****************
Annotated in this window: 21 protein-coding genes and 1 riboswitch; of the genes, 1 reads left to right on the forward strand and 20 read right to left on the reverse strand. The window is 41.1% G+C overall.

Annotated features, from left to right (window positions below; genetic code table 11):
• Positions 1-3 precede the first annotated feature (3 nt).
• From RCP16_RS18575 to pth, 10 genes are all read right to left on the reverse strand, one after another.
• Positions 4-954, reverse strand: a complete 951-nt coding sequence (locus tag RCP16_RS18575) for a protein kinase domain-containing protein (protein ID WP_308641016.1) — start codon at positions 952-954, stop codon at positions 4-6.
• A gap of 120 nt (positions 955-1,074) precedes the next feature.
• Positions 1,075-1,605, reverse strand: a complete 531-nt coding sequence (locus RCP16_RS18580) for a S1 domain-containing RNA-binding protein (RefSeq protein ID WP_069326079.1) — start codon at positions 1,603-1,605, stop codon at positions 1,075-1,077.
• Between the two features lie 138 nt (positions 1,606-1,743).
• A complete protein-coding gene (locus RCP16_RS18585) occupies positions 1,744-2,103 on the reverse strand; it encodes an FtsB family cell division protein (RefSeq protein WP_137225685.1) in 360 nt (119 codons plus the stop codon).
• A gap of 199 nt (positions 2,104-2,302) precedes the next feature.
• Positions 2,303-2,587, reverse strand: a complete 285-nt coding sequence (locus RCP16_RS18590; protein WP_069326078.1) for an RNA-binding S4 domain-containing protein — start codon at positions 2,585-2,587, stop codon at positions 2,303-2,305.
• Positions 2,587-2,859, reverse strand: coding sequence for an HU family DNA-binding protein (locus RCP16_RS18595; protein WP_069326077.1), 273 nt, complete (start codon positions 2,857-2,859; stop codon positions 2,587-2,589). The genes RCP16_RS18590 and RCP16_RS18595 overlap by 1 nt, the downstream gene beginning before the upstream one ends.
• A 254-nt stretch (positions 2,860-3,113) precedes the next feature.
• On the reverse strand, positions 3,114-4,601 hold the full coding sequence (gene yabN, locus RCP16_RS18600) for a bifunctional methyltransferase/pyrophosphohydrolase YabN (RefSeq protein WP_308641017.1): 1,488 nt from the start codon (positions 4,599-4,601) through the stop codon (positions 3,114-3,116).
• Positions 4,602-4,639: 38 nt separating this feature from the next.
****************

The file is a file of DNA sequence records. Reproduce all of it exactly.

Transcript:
Annotated in this window: 21 protein-coding genes and 1 riboswitch; of the genes, 1 reads left to right on the forward strand and 20 read right to left on the reverse strand. The window is 41.1% G+C overall.

Annotated features, from left to right (window positions below; genetic code table 11):
• Positions 1-3 precede the first annotated feature (3 nt).
• From RCP16_RS18575 to pth, 10 genes are all read right to left on the reverse strand, one after another.
• Positions 4-954, reverse strand: a complete 951-nt coding sequence (locus tag RCP16_RS18575) for a protein kinase domain-containing protein (protein ID WP_308641016.1) — start codon at positions 952-954, stop codon at positions 4-6.
• A gap of 120 nt (positions 955-1,074) precedes the next feature.
• Positions 1,075-1,605, reverse strand: a complete 531-nt coding sequence (locus RCP16_RS18580) for a S1 domain-containing RNA-binding protein (RefSeq protein ID WP_069326079.1) — start codon at positions 1,603-1,605, stop codon at positions 1,075-1,077.
• Between the two features lie 138 nt (positions 1,606-1,743).
• A complete protein-coding gene (locus RCP16_RS18585) occupies positions 1,744-2,103 on the reverse strand; it encodes an FtsB family cell division protein (RefSeq protein WP_137225685.1) in 360 nt (119 codons plus the stop codon).
• A gap of 199 nt (positions 2,104-2,302) precedes the next feature.
• Positions 2,303-2,587, reverse strand: a complete 285-nt coding sequence (locus RCP16_RS18590; protein WP_069326078.1) for an RNA-binding S4 domain-containing protein — start codon at positions 2,585-2,587, stop codon at positions 2,303-2,305.
• Positions 2,587-2,859, reverse strand: coding sequence for an HU family DNA-binding protein (locus RCP16_RS18595; protein WP_069326077.1), 273 nt, complete (start codon positions 2,857-2,859; stop codon positions 2,587-2,589). The genes RCP16_RS18590 and RCP16_RS18595 overlap by 1 nt, the downstream gene beginning before the upstream one ends.
• A 254-nt stretch (positions 2,860-3,113) precedes the next feature.
• On the reverse strand, positions 3,114-4,601 hold the full coding sequence (gene yabN, locus RCP16_RS18600) for a bifunctional methyltransferase/pyrophosphohydrolase YabN (RefSeq protein WP_308641017.1): 1,488 nt from the start codon (positions 4,599-4,601) through the stop codon (positions 3,114-3,116).
• Positions 4,602-4,639: 38 nt separating this feature from the next.